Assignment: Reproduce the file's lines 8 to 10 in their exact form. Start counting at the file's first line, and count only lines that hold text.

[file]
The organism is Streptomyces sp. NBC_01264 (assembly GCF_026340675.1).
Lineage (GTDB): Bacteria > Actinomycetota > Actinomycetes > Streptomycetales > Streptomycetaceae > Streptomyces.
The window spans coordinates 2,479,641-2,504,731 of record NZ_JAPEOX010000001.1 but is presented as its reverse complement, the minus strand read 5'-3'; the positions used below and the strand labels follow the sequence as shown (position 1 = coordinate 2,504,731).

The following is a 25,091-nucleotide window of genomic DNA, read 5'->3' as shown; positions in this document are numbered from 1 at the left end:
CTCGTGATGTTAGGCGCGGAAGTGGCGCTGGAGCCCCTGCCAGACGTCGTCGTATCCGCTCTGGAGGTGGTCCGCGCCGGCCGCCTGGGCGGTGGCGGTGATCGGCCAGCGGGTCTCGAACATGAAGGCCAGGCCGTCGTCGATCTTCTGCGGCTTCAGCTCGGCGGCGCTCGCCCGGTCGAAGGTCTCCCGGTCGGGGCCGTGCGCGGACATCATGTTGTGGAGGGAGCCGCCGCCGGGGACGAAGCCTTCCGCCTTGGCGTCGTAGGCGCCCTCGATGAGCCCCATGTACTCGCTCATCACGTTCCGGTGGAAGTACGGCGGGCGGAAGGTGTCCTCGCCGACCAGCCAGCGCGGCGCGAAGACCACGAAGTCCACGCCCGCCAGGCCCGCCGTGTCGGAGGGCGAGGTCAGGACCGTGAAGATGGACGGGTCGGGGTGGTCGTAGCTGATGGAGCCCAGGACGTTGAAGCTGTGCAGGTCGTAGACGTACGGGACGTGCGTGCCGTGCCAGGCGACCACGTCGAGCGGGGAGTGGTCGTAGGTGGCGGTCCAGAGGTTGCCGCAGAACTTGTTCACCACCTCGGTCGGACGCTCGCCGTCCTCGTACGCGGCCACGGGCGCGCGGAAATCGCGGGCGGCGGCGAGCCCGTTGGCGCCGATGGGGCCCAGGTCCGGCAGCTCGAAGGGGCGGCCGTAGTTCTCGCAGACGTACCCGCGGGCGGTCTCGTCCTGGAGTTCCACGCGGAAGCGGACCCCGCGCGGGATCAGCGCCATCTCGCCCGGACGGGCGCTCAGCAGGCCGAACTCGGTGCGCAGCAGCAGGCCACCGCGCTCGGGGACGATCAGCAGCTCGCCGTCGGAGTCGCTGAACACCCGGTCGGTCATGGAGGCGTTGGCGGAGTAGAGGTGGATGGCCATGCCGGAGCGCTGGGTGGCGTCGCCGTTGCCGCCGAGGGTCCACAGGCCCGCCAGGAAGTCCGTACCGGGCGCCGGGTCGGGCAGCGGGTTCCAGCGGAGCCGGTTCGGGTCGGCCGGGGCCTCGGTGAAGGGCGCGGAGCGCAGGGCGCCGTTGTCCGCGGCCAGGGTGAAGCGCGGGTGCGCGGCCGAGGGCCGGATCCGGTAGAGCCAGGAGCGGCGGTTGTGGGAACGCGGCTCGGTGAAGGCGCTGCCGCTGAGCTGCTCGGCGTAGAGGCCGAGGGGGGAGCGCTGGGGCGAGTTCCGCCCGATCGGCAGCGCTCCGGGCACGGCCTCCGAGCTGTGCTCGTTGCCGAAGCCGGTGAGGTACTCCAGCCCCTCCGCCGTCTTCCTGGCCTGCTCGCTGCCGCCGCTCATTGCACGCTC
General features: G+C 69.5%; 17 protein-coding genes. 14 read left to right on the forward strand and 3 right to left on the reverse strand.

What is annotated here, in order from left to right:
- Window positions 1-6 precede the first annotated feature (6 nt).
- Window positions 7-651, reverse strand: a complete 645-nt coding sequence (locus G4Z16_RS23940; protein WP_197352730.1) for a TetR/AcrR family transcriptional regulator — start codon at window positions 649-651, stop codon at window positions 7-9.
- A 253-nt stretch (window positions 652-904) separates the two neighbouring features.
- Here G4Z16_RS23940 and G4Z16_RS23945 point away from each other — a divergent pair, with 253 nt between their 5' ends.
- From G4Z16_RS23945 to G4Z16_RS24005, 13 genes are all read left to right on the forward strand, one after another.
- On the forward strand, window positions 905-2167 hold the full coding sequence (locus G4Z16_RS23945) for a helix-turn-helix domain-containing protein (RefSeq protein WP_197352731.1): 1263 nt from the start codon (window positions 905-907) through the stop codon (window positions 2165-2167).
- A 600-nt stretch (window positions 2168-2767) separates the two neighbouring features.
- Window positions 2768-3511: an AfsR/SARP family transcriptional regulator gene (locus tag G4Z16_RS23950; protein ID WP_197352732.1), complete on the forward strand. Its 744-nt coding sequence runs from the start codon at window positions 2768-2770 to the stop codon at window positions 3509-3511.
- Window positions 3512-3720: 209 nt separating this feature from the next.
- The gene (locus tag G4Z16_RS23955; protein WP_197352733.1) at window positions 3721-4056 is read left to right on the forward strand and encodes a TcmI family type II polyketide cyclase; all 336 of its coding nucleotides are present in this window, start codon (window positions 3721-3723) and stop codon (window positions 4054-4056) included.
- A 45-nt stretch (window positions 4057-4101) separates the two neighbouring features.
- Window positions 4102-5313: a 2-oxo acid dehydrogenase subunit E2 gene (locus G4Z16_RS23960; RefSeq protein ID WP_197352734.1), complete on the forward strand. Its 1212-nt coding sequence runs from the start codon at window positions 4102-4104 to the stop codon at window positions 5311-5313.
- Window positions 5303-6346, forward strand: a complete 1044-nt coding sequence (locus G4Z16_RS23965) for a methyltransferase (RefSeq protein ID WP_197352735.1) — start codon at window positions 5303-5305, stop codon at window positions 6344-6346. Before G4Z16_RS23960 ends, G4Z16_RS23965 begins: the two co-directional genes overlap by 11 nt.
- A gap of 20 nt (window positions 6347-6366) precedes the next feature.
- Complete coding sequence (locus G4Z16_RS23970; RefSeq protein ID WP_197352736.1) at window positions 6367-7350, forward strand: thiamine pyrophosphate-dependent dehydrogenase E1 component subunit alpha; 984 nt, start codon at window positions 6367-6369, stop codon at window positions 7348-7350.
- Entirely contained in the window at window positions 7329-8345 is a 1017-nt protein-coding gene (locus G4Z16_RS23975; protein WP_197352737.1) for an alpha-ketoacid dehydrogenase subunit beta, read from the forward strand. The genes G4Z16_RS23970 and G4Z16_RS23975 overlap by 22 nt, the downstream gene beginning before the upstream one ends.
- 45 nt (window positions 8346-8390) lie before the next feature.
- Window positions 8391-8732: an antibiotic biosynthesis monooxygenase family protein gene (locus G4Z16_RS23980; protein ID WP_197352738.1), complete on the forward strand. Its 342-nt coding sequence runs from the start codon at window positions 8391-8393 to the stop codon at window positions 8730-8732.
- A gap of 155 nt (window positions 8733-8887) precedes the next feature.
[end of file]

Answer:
- Window positions 1-6 precede the first annotated feature (6 nt).
- Window positions 7-651, reverse strand: a complete 645-nt coding sequence (locus G4Z16_RS23940; protein WP_197352730.1) for a TetR/AcrR family transcriptional regulator — start codon at window positions 649-651, stop codon at window positions 7-9.
- A 253-nt stretch (window positions 652-904) separates the two neighbouring features.